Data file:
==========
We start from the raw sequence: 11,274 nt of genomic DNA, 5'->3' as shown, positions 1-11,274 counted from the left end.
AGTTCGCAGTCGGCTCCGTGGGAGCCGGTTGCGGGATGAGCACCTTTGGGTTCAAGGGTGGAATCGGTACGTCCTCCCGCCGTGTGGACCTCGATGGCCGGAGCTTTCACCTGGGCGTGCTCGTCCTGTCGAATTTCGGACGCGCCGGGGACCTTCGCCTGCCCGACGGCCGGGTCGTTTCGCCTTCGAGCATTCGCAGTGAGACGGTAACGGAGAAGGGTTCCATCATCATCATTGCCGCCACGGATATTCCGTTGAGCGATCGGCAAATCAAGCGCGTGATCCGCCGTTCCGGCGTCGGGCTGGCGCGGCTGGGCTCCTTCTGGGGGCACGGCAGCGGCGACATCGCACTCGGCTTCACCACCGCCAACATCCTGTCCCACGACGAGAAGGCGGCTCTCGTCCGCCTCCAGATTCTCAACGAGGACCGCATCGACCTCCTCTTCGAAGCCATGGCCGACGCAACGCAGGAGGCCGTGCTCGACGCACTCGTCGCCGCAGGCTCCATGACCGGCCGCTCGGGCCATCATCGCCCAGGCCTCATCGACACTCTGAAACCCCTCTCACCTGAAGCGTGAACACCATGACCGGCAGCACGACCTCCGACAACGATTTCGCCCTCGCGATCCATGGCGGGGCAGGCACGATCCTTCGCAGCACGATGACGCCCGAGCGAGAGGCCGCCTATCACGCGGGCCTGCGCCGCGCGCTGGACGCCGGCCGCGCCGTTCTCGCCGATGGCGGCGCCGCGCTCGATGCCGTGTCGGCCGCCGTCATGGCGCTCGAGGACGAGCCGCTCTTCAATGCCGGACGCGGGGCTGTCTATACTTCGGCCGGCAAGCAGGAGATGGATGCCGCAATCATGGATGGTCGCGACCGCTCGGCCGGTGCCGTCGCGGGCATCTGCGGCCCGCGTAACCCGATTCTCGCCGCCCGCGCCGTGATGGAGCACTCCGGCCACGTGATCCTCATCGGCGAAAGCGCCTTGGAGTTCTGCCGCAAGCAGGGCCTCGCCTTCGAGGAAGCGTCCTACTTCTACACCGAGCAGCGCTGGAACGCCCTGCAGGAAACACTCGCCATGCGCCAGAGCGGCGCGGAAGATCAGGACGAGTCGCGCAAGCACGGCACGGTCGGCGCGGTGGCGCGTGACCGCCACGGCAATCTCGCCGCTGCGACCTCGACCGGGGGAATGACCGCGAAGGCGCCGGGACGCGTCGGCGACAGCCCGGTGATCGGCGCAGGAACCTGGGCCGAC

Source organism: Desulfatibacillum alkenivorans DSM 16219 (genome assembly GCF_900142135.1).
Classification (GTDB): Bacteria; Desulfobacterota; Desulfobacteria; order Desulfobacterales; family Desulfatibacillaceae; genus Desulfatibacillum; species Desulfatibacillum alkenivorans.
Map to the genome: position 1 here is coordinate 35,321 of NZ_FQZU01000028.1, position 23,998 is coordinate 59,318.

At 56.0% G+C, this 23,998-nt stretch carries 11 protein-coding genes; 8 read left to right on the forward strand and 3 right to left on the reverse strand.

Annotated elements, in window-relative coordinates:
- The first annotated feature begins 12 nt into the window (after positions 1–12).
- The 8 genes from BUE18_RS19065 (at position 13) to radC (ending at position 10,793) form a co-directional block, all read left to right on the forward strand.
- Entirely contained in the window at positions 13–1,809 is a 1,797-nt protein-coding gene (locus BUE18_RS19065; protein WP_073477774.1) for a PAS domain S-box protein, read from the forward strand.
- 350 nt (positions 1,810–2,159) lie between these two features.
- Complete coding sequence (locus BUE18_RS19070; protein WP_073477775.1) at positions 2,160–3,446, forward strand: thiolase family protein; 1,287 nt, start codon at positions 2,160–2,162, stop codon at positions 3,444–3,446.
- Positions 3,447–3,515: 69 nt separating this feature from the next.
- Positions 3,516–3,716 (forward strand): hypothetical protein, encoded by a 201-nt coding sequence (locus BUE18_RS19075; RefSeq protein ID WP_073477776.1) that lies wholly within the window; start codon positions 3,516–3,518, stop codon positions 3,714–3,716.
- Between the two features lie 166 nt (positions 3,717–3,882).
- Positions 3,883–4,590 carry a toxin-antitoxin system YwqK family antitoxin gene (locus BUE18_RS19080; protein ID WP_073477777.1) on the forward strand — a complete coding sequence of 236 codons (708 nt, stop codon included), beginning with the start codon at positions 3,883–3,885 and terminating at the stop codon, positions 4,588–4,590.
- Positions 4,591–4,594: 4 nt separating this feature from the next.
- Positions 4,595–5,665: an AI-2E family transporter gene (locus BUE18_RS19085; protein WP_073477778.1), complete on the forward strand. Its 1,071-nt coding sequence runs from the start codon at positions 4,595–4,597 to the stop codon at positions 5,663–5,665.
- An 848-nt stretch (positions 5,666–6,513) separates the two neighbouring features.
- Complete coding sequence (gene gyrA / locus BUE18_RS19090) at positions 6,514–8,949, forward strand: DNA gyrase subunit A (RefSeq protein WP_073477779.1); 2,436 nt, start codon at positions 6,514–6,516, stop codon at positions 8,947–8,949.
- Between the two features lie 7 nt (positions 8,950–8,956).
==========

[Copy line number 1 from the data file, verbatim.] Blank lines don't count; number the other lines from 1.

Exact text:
We start from the raw sequence: 11,274 nt of genomic DNA, 5'->3' as shown, positions 1-11,274 counted from the left end.